As the Shteins waited in Italy to be processed for entry to the US as refugees, I made my second trip to the USSR in October. In November, the week of Thanksgiving, my parents received another call from Kate, this time in Boston. I was still in Atlanta. We spoke as soon as we could, and eagerly began to plan our next visit together. While we were old friends by that point, it was strange that this would only be our second meeting.
By good coincidence, or poetic design, just weeks after the Shteins arrived in the US, Soviet President Gorbachev was planning another summit with President Reagan, this time in Washington. The entire US Jewish community was galvanized and organized a rally of some 250,000 with people participating from all over the US, Israel and throughout the world.
Kate and I decided that this would be the point for our reunion.
She planned to drive to Washington from Boston with a family friend and her father. I was flying up from Atlanta. We arranged a meeting point and somehow, without the aid of cell phones, actually found one another among the masses. Kate and Victor became celebrities among the Atlanta delegation, most of whom had known of her and my activities over the years and were thrilled to see her, to meet her in person, and to have the opportunity to do so not only in Washington, but so shortly after they arrived in the US.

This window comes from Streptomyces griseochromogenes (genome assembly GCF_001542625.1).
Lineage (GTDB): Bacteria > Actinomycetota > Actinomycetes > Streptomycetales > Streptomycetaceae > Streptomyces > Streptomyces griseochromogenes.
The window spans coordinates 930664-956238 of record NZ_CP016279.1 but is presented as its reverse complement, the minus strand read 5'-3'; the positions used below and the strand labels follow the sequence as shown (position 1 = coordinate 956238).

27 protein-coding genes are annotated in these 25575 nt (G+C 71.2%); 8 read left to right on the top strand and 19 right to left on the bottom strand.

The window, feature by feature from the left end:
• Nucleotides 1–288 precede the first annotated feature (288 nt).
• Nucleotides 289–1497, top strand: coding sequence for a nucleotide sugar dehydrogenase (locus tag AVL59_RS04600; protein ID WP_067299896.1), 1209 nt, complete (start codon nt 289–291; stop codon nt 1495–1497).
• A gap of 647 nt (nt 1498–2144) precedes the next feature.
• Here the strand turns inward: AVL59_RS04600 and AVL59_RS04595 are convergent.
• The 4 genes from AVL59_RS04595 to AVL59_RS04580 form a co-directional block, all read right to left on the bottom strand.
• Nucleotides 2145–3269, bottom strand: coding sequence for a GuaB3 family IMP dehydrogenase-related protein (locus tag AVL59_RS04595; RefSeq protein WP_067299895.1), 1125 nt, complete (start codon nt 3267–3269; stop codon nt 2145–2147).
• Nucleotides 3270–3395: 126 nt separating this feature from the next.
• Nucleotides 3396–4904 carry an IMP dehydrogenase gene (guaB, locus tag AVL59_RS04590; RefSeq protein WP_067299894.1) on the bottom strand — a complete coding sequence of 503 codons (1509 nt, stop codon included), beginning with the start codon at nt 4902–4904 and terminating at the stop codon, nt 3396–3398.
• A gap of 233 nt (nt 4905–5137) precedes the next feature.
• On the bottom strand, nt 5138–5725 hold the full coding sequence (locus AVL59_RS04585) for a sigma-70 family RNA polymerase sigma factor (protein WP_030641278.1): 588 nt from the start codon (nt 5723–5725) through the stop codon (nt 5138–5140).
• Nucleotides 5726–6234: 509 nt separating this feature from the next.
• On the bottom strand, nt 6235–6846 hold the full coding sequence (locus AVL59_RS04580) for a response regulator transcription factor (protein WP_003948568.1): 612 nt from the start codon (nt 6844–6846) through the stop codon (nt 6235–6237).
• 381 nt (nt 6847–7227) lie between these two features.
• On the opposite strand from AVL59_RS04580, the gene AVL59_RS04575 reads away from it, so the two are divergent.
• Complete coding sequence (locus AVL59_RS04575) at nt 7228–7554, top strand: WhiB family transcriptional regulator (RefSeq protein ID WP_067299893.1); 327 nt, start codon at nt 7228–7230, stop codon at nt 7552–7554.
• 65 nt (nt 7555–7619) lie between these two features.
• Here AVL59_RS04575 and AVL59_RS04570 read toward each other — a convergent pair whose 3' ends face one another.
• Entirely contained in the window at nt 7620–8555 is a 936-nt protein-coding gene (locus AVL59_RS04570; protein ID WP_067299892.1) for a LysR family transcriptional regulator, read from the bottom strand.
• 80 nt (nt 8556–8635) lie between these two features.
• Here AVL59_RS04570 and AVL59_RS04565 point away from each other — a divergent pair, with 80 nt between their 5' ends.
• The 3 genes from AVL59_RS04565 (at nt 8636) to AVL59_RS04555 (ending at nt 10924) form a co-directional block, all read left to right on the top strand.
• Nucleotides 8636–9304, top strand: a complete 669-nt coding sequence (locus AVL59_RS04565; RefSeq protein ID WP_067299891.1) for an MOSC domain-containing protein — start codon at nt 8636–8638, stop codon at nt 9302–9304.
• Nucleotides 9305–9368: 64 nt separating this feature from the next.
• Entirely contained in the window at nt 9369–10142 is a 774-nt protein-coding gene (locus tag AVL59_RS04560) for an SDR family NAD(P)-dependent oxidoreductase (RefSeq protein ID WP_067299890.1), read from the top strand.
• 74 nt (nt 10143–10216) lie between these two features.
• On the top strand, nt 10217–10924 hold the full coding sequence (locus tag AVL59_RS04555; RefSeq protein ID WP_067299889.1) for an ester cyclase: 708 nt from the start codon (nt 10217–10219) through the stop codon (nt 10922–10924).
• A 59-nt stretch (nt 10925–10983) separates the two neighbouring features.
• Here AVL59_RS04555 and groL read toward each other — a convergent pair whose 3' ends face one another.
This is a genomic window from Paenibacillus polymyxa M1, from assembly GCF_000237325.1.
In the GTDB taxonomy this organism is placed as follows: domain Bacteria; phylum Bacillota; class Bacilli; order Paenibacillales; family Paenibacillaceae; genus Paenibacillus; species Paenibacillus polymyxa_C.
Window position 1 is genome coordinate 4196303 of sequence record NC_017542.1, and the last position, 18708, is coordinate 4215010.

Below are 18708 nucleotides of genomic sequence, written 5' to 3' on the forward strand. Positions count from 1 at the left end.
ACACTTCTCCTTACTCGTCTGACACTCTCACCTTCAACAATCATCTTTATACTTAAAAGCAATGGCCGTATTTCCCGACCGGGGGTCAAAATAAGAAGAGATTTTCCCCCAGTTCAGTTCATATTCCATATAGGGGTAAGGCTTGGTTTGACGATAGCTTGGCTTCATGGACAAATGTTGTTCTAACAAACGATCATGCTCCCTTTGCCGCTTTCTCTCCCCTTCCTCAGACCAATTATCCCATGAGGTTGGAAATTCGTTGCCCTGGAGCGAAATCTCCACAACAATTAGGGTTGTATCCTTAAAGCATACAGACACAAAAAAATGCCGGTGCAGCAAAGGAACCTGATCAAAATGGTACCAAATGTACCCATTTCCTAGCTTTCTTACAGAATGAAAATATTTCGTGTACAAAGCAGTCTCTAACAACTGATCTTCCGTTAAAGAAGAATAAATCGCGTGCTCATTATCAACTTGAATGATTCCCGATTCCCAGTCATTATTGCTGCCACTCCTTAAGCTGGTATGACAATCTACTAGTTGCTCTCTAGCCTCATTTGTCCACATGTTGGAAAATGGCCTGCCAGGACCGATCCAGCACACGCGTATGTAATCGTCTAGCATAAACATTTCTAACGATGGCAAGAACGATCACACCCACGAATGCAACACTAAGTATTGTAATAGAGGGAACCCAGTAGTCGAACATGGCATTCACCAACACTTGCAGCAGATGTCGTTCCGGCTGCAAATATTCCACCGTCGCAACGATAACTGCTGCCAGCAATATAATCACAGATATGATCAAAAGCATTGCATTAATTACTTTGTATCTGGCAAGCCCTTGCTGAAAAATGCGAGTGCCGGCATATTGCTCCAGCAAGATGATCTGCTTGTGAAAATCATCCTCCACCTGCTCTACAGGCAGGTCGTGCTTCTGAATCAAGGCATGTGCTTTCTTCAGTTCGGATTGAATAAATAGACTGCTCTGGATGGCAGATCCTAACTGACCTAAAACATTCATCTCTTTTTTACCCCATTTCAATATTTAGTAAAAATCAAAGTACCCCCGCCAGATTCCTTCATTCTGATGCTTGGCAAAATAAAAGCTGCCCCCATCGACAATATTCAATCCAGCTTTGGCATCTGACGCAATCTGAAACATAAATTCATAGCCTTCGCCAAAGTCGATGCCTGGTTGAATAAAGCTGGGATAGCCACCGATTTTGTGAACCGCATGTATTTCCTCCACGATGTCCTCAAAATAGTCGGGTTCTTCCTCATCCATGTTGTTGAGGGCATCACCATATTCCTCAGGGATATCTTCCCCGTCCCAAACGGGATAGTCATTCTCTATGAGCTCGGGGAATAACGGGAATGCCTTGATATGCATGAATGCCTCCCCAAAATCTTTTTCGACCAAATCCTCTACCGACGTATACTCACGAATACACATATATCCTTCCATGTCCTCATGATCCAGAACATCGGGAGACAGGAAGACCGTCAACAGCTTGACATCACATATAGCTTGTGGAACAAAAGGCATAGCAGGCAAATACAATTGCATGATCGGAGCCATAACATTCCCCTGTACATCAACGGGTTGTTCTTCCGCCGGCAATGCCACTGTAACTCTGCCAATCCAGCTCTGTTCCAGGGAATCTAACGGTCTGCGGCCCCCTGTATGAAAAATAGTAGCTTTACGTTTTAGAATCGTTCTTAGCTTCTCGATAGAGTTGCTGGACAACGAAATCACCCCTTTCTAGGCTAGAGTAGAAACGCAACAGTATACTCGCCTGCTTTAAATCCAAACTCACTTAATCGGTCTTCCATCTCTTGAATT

Rather than walking down the aisle together, we joined arms and marched together on behalf of Soviet Jews who were not yet free. Kate was no longer a Soviet Jew. She was free, and there was no more fitting time and place for our reunion. I cannot imagine what was going through her mind. This had been a huge portion of my life and she was only on the receiving end, from afar. Understanding American society, the American Jewish community and other factors of living in the US now would be a transition enough. But emerging to freedom in the US and actively taking part in raising a voice for others still left behind must have been exhilarating, yet at the same time strange, and even overwhelming and frightening.
When we said good by it was not with the same worry of our first meeting two and a half years earlier, concerned about if and when we would see each other again. We would. The phone was free to us and no reservations were required.
In the coming months we would speak often. Now that they were free, it was time to help get them settled. From 1000 plus miles, there was a limited amount I could do, but there was one thing only I could do. That was to follow up on Kate’s acceptance to Emory and make it a reality so she could begin her studies that fall. I got Kate a plane ticket donated, and at the end March 1988, she was off to Atlanta, on her own, for meetings, interviews and her first chance to see Emory in person.